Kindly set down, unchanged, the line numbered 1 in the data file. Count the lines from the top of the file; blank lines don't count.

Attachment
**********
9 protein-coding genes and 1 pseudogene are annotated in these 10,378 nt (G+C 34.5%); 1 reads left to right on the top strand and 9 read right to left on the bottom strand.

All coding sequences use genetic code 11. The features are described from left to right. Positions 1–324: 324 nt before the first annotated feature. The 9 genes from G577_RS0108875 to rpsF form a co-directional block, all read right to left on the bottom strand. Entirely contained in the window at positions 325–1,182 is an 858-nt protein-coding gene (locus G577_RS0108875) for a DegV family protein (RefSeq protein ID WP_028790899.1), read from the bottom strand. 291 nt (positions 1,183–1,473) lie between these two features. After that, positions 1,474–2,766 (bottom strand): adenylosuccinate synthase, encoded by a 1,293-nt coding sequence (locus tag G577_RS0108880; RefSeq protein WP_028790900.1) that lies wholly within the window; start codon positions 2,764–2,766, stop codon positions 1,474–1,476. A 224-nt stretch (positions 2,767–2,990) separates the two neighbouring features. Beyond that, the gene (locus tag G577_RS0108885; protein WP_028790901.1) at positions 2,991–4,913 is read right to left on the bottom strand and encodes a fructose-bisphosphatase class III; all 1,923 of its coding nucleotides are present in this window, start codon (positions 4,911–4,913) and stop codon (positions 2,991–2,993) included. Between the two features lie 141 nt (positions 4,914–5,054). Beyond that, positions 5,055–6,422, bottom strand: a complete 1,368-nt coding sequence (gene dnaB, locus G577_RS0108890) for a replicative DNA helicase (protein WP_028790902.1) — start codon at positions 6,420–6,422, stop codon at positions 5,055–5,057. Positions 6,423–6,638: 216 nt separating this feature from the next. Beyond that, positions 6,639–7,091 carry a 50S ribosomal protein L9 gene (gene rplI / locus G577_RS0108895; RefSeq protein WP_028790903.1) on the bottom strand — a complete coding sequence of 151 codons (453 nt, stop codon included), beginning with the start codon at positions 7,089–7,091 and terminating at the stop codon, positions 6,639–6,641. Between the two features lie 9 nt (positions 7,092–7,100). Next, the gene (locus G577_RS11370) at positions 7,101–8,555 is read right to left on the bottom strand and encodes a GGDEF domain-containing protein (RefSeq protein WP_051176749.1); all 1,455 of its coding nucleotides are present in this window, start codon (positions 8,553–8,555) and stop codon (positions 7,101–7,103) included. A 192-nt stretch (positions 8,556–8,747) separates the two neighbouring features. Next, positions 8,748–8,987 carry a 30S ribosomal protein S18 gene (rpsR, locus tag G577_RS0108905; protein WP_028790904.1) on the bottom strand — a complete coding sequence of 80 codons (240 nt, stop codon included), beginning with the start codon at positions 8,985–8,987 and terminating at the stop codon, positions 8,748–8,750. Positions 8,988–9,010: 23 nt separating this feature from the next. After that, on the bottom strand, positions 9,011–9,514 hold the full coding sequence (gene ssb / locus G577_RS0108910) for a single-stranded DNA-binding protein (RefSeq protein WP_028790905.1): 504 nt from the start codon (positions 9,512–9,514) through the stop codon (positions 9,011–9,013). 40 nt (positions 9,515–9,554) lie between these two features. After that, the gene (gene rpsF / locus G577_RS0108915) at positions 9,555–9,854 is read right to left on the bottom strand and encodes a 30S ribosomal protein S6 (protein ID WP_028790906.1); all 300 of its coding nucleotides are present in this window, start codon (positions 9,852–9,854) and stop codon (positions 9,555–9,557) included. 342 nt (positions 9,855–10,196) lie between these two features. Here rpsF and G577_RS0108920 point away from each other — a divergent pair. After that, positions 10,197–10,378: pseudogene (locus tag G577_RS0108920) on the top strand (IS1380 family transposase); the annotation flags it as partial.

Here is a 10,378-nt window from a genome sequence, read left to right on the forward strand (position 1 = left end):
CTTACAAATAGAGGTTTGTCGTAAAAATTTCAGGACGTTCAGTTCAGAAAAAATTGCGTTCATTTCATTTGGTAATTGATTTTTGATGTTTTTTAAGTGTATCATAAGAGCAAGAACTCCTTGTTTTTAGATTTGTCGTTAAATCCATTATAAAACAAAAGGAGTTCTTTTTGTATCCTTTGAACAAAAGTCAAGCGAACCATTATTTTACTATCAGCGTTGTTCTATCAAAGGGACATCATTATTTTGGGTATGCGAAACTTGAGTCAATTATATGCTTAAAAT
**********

9 protein-coding genes and 1 pseudogene are annotated in these 10,378 nt (G+C 34.5%); 1 reads left to right on the top strand and 9 read right to left on the bottom strand.